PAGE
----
RE: Tyramide Amplification

From:"Morken, Tim"

Luis wrote: 

Quite true, and there was a long discussion about that too. But Biogenex has
chosen not to press the issue so we all breath a sigh of relief. You'll
notice, however that few use the term "antigen retrieval" which is what
Biogenex calls their method. That's because people thought they could get
around the problems by using a different term. Interestingly, in their
excellent book on the subject (Antigen Retreival Techniques) Shi, Gu and
Taylor request that people use the term in order to make literature searches
easier - apparently there are so many terms now for antigen retreival that
it is hard to find all the papers that use it.

In the case of tyramide amplification, however, the company, and especially
the person who developed the technique, came out very strongly against
people who promoted making your own tyramide system. That kind of shook
people up and people quit talking about it.

So, we continue to muddle our way through the maze of patent protection.

Tim Morken

-----Original Message-----
From: Luis Chiriboga []
Sent: Thursday, June 27, 2002 2:50 PM
To: Morken, Tim; 'McArthur, Simon'; 'HistoNet Server'
Subject: RE: Tyramide Amplification

I don't mean to play devils advocate, but (I am going to anyway)............
so is microwave HIER

Sorry,  I couldn't resist :>

-----Original Message-----
From: Morken, Tim []
Sent: Thursday, June 27, 2002 1:19 PM
To: 'McArthur, Simon'; 'HistoNet Server'
Subject: RE: Tyramide Amplification

Simon wrote:

Uh-oh here we go again! This was discussed at length on Histonet a couple
years ago.

The tyramide amplification system is proprietary. It is illegal for anyone
to make their own, or even to tell others how to make it. In the States NEN
owns the patent and sells it and licenses it out to other companies. I would
imagine they have some patent agreements in the UK and Europe as well.

Here is part of that earlier discussion from the person who developed the
                The patent system goes back at least a couple of hundred
years.  The concept
                is that by disclosing (and not keeping a secret) an
invention, technological
                innovation will continue.  In the process of obtaining a
patent, the inventor
                must disclose the invention and the best mode of practicing
it (in other
                words, they can't hold anything back, or the patent will not
be valid).  In
                return for disclosing the information and obtaining a
patent, the inventor (or
                owner of thte patent) can prevent ANYONE from making, using
or selling the
                invention for a limited amount of time (currently it is 20
years from the
                filing date).  Therefore, except for the inventor or
licensee, one cannot
                make, use or sell...not even academic researchers.  In the
US, patents are
                published after they issue, in Europe, the applications are
published 18
                months after filing.  So, all these things are in the public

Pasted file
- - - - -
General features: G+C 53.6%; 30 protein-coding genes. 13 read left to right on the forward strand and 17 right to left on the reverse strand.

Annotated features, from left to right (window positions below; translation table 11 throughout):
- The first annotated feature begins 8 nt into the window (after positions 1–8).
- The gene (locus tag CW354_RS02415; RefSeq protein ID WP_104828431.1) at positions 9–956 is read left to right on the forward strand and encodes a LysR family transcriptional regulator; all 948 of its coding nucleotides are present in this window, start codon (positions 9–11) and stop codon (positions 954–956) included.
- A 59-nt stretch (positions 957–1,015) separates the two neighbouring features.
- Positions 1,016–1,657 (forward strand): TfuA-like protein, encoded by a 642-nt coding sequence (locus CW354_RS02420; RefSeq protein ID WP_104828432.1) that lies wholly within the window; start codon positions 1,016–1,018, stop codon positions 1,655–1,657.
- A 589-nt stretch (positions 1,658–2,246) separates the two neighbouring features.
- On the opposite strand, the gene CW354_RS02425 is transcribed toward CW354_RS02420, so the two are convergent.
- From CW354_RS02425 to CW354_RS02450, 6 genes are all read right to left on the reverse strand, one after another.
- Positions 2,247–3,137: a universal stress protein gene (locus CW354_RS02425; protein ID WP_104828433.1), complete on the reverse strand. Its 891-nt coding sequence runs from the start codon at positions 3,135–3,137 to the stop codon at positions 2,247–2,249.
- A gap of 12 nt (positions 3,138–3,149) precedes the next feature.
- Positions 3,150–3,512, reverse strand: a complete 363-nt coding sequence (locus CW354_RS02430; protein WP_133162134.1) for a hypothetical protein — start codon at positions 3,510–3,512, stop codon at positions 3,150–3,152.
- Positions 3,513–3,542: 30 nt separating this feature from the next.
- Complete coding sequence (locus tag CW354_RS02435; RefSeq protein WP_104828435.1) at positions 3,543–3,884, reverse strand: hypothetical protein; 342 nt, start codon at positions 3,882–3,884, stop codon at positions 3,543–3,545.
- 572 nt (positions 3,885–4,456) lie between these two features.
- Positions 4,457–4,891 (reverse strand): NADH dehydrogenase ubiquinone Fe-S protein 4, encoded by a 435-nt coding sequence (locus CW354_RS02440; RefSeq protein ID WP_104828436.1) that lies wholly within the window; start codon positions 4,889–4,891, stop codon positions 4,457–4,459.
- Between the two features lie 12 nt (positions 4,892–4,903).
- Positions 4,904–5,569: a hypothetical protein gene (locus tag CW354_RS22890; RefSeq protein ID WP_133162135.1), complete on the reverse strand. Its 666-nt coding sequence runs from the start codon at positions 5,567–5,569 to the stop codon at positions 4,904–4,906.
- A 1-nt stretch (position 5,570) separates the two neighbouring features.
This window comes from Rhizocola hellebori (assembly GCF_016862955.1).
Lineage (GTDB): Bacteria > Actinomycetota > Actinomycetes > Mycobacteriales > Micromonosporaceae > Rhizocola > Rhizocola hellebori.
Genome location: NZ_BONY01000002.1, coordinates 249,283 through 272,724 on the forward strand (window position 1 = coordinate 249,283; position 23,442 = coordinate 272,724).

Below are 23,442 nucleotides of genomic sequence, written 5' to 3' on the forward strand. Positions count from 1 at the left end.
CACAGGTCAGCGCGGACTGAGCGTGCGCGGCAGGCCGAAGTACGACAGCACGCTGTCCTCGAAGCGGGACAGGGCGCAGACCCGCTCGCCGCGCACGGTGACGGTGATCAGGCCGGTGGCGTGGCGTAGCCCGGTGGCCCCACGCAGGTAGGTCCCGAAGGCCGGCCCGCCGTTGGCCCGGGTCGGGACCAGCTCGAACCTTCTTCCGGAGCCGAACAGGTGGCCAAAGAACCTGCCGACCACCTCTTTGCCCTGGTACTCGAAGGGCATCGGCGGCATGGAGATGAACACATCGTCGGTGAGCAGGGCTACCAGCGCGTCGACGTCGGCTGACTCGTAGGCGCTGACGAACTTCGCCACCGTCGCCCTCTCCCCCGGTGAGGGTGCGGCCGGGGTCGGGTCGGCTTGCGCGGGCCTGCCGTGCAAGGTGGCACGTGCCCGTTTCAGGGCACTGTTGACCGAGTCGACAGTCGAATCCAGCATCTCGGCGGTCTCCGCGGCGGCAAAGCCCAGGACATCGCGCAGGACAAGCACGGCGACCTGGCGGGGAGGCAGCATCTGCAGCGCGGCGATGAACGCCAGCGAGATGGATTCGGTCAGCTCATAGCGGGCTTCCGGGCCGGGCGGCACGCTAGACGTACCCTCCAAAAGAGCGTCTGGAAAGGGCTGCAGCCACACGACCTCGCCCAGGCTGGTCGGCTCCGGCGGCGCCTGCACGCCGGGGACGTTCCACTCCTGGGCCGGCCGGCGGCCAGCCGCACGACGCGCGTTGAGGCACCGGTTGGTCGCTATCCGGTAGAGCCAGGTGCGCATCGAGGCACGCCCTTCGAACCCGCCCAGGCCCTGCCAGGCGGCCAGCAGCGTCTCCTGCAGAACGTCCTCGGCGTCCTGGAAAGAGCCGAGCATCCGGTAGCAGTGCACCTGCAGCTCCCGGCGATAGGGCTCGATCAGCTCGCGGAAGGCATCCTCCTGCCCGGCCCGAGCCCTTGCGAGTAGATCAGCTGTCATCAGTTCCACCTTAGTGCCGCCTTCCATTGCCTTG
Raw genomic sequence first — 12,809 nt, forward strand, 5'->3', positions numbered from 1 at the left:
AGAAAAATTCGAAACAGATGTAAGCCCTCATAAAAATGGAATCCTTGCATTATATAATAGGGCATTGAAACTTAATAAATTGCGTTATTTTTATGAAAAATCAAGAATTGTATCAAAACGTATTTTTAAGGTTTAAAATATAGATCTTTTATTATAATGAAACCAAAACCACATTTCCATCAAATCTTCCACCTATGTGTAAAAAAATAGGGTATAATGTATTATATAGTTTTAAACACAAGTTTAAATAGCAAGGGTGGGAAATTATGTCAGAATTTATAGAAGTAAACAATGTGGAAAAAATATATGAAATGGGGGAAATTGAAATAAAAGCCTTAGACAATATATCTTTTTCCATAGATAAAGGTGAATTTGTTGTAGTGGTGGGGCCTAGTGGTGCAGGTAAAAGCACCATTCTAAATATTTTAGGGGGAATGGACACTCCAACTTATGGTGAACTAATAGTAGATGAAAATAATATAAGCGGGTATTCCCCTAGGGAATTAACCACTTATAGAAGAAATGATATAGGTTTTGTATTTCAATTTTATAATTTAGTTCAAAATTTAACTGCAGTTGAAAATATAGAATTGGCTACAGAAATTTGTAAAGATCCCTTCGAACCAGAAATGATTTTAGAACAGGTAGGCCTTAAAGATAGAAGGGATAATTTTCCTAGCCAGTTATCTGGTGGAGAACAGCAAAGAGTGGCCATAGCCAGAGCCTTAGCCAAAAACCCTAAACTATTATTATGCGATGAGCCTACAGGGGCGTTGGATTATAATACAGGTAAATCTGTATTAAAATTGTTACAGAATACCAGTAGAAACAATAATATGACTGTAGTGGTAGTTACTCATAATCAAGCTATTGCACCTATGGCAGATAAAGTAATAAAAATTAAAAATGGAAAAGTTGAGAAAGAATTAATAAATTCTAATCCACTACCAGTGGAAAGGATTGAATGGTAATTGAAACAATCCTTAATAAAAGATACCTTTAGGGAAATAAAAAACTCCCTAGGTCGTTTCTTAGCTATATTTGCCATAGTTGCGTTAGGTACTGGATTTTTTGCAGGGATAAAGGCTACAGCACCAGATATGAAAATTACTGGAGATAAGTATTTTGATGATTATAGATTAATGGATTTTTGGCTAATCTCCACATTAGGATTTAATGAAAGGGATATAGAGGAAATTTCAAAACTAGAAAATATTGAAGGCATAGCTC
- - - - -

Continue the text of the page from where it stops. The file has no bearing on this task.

domain.  Still,
                except for the inventor or licensee, one cannot make, use or
sell (I know I
                repeated this).

                Now, the reality of the situation is that if an academic
researcher infringes
                a patent, the potential damages are so minor, that chances
are nothing will
                happen.  But, if it is a pathology lab, which is using a
patented method to
                report rerults, then this is like selling the invention for
profit, and the
                damages could be significant (patent infringement damages
are often multiples
                of the actual monetary damages plus legal fees).

                Another case where damages could be significant is an
academic investigator
                who publishes a patented method and/or encourages others to
infringe.  This is
                called contributory infringement.  The liability now falls
for every case that
                cites the original "illegal" disclosure.  This is like
finding a way to rob a
                bank, and then teaching others how to do so.  So for people
who are making
                home made tyramides, when they publish the method, they are
potentially liable
                for contributory infringement.  John Kiernan posted a
message and basically
                told everyone on the Histonet to break the law.

                When it comes to publications, the laws are different in the
US and Europe.
                In the US, one has a year to file a patent application after
                disclosure.  In Europe, once it is publically disclosed, no
patent is valid.
                I published on tyramide amplification in 1989 after filing
appropriate patent
                applications (which is the way it should be done).  The US
patents issued in
                1993, 1996 and 1998.  Foreign patents have issued as well.
The patents cover
                the reagents, their reaction with enzymes, methods and

                I think I have covered all your comments/questions.  If you
would like
                additional information, or want to just talk about it,
please don't hesitate
                to contact me.  My personal e-mail is,
company e-mail is
       and phone is 617-350-9132.


                Mark Bobrow

-----Original Message-----
From: McArthur, Simon []
Sent: Thursday, June 27, 2002 12:04 PM
To: 'HistoNet Server'
Subject: Tyramide Amplification

Does anybody know where I can buy some tyramide for tyramide amplification
of immunocytochemistry?  I'd rather make it in house than buy the kits if


Simon McArthur

Dept of Neuroendocrinology,
Imperial College School of Medicine,
Commonwealth Building,
Hammersmith Hospital,
Du Cane Road,
W12 0NN

Tel: 020 8383 8051
Fax: 020 8383 8032

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